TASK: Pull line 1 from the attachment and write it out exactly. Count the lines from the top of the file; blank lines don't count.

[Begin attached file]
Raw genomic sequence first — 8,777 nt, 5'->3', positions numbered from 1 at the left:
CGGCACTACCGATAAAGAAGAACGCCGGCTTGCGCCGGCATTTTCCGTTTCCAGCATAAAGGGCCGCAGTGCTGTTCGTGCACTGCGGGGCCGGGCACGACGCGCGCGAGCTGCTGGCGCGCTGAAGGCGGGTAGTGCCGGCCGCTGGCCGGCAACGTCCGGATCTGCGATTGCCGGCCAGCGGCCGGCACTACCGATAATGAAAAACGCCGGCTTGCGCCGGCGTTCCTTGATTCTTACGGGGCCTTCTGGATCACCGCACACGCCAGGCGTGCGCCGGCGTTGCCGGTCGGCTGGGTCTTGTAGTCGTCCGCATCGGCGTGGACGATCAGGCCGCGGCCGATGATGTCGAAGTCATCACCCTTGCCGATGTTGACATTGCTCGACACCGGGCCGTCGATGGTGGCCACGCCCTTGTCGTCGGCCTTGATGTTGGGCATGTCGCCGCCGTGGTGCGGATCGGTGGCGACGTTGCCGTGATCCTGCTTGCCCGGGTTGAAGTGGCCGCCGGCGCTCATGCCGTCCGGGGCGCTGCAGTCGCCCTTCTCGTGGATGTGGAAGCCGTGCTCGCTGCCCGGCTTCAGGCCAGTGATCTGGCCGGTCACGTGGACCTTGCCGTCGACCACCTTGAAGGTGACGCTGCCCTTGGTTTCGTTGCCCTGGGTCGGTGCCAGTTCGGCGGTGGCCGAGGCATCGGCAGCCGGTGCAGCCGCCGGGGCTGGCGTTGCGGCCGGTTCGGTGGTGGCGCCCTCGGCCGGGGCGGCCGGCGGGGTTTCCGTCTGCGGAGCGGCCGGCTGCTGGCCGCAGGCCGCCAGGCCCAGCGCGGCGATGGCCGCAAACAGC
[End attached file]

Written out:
Raw genomic sequence first — 8,777 nt, 5'->3', positions numbered from 1 at the left: